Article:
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1. Introduction

Terminals sometimes break so badly that they need to be killed and respawned to continue functioning properly. However, doing so may pose some challenges, especially when dealing with a TTY instead of a PTY.

In this tutorial, we discuss killing a TTY along with its accompanying shell. First, we look at the process hierarchy around a terminal. Next, we follow the lifecycle of a TTY. Finally, we apply this knowledge to find ways of killing a given terminal, effectively restarting it via its kernel management.

For brevity, in this tutorial, we:

  • use the terms terminal and TTY interchangeably
  • minimize the output of some commands to the useful essentials

We tested the code in this tutorial on Debian 11 (Bullseye) with GNU Bash 5.1.4. It should work in most POSIX-compliant environments.

2. TTY Process Hierarchy

In older systems, all TTYs are already allocated during initialization. Newer systemd Linux versions usually have a dynamic service responsible for spawning a TTY on demand.

Either way, we can get a terminal via any of these means. To check the current TTY, we can use the tty command:

$ tty
/dev/tty1

Since a TTY just connects the user, an input device (e.g., a keyboard), and an output device (e.g., a monitor), it’s not very useful on its own. Thus, we often attach shells to terminals.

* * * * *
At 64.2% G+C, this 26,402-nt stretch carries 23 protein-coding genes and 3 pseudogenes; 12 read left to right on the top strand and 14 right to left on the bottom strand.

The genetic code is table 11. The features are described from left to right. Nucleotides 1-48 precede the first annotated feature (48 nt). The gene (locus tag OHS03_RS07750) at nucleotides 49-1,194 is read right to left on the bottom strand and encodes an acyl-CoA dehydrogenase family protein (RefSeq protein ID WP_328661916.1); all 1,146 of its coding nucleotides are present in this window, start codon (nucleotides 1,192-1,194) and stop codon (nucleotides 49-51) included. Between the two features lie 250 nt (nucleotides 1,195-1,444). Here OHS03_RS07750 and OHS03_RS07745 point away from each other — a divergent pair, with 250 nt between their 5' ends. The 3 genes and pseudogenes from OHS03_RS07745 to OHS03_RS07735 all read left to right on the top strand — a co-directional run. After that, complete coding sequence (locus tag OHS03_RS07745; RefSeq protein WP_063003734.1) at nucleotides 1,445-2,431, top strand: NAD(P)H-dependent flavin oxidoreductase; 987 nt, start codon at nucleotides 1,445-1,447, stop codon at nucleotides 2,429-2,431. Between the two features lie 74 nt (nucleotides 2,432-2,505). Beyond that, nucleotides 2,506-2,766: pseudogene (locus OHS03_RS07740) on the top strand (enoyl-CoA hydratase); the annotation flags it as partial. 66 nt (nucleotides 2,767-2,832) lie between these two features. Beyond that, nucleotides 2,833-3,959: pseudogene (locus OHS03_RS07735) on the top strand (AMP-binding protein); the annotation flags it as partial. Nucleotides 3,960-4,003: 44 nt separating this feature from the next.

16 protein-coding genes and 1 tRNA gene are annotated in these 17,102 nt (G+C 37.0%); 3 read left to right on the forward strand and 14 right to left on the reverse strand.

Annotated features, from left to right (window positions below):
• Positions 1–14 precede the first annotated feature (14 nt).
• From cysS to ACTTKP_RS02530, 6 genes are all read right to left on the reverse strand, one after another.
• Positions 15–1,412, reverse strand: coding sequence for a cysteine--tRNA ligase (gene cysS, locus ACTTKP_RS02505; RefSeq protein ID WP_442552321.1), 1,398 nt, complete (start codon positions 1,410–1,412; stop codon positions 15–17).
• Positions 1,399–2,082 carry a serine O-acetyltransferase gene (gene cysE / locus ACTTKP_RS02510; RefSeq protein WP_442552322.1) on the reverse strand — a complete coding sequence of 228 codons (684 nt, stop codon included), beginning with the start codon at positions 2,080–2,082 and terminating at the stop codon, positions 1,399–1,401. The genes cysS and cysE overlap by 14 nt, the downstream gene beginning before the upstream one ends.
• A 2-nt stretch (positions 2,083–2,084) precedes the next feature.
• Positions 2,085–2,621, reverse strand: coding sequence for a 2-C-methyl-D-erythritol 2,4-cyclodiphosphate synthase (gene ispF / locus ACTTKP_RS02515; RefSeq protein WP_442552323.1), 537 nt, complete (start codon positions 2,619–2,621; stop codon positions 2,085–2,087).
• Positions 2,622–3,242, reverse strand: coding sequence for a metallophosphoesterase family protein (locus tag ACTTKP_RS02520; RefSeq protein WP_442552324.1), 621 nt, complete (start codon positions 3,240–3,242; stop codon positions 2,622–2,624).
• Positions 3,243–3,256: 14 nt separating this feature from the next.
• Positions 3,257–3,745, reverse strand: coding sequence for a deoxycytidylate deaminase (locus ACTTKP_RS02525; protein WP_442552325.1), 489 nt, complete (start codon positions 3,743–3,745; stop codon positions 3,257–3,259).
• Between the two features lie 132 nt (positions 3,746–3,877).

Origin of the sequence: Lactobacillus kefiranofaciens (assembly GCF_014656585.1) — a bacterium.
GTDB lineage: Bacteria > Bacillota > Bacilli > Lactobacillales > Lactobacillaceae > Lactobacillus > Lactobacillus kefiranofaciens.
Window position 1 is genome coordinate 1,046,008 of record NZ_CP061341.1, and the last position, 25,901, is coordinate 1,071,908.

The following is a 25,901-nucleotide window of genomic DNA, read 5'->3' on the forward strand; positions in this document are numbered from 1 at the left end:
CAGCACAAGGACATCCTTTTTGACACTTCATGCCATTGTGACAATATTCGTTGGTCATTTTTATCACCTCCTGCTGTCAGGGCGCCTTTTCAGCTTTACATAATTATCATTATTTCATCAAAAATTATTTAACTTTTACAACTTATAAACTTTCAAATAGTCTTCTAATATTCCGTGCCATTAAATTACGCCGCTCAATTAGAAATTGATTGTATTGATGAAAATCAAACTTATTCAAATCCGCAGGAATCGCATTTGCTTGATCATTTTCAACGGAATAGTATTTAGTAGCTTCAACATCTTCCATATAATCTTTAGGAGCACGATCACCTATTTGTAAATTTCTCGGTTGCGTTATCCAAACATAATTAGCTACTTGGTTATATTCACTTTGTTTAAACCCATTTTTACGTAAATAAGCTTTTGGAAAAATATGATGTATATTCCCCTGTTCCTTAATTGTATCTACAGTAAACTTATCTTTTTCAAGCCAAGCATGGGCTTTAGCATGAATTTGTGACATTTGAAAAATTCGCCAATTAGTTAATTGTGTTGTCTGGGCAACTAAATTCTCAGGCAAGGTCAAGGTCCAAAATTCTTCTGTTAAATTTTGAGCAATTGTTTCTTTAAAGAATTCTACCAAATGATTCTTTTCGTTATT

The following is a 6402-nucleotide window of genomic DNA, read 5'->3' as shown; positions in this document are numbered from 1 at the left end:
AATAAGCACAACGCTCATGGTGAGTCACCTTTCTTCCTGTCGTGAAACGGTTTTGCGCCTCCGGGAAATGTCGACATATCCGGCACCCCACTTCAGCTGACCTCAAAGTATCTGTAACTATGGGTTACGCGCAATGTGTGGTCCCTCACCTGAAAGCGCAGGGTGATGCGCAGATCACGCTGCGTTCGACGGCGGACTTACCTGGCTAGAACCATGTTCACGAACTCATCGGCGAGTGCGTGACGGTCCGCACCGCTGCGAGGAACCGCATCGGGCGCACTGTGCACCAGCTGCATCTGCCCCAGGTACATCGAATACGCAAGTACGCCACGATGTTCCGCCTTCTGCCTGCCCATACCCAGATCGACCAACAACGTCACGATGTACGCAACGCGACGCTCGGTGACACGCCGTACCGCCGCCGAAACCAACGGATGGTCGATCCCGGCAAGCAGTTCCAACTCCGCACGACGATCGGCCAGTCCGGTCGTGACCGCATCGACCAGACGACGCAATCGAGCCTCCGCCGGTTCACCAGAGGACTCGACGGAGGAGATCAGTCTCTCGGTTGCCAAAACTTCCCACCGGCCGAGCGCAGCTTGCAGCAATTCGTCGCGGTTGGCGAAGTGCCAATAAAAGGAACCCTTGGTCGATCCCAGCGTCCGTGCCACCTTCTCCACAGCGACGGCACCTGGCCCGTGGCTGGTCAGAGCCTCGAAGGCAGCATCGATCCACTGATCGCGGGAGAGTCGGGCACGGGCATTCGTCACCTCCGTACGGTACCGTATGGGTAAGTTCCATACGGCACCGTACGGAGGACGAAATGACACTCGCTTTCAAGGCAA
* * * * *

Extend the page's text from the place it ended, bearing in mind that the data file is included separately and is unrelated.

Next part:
In most settings, each user logs in via their configured shell or a common default login shell. Importantly, the terminal and the shell have different functions, but they are linked:

$ ps -H -t /dev/tty1
PID TTY   CMD
666 tty1  login
667 tty1   bash

Here, we used ps to show the hierarchy (-H) around a given TTY (-t tty1). Note how it started with a login shell, but transitioned to a traditional bash shell as a child process.

On the other hand, we have terminals that have not gone through the usual login process:

$ ps -H -t /dev/tty2
PID TTY   CMD
666 tty2  agetty

Just like getty, agetty is responsible for TTY maintenance.

Another common scenario is to run a graphical user interface (GUI) like the X Window system directly:

$ ps -H -t /dev/tty7
PID TTY   CMD
566 tty7  Xorg

Of course, a GUI such as Xorg often provides its own login means.

After identifying a terminal and its hierarchy, let’s see the TTY lifecycle.

3. Terminal Lifecycle

As we saw, there are several processes associated with a TTY.

Let’s see a real-world example by booting into Linux and logging in at the text terminal and checking our current TTY and its process tree:

baeldung login: user
Password:
$ tty
/dev/tty1
$ ps -H -t /dev/tty1
PID TTY   CMD
166 tty1  login
167 tty1   bash

Now, we can do a test exiting the shell, bash, PID 167:

$ kill -SIGKILL 167
baeldung login:

After terminating the main shell process, our terminal seems to revert to the login shell, as expected. To confirm, let’s switch to /dev/tty2 and check the process tree for /dev/tty1:

$ tty
/dev/tty2
$ ps -H -t /dev/tty1
PID TTY   CMD
666 tty1  agetty